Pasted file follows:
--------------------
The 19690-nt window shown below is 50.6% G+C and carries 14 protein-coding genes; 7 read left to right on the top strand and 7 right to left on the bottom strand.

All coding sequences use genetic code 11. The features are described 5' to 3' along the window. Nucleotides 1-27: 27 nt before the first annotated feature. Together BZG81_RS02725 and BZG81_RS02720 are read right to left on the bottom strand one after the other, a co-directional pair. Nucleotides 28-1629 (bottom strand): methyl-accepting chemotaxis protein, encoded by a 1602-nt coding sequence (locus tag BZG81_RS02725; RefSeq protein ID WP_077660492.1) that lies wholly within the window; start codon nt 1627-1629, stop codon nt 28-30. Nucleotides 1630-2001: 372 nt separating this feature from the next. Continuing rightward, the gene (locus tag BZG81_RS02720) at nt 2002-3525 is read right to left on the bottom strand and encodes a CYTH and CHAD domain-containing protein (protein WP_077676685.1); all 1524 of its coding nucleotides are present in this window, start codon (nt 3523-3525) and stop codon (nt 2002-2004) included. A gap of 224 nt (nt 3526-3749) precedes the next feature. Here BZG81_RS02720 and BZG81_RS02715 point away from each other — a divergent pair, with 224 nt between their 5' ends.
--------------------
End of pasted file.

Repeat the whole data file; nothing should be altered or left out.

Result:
The 19690-nt window shown below is 50.6% G+C and carries 14 protein-coding genes; 7 read left to right on the top strand and 7 right to left on the bottom strand.

All coding sequences use genetic code 11. The features are described 5' to 3' along the window. Nucleotides 1-27: 27 nt before the first annotated feature. Together BZG81_RS02725 and BZG81_RS02720 are read right to left on the bottom strand one after the other, a co-directional pair. Nucleotides 28-1629 (bottom strand): methyl-accepting chemotaxis protein, encoded by a 1602-nt coding sequence (locus tag BZG81_RS02725; RefSeq protein ID WP_077660492.1) that lies wholly within the window; start codon nt 1627-1629, stop codon nt 28-30. Nucleotides 1630-2001: 372 nt separating this feature from the next. Continuing rightward, the gene (locus tag BZG81_RS02720) at nt 2002-3525 is read right to left on the bottom strand and encodes a CYTH and CHAD domain-containing protein (protein WP_077676685.1); all 1524 of its coding nucleotides are present in this window, start codon (nt 3523-3525) and stop codon (nt 2002-2004) included. A gap of 224 nt (nt 3526-3749) precedes the next feature. Here BZG81_RS02720 and BZG81_RS02715 point away from each other — a divergent pair, with 224 nt between their 5' ends.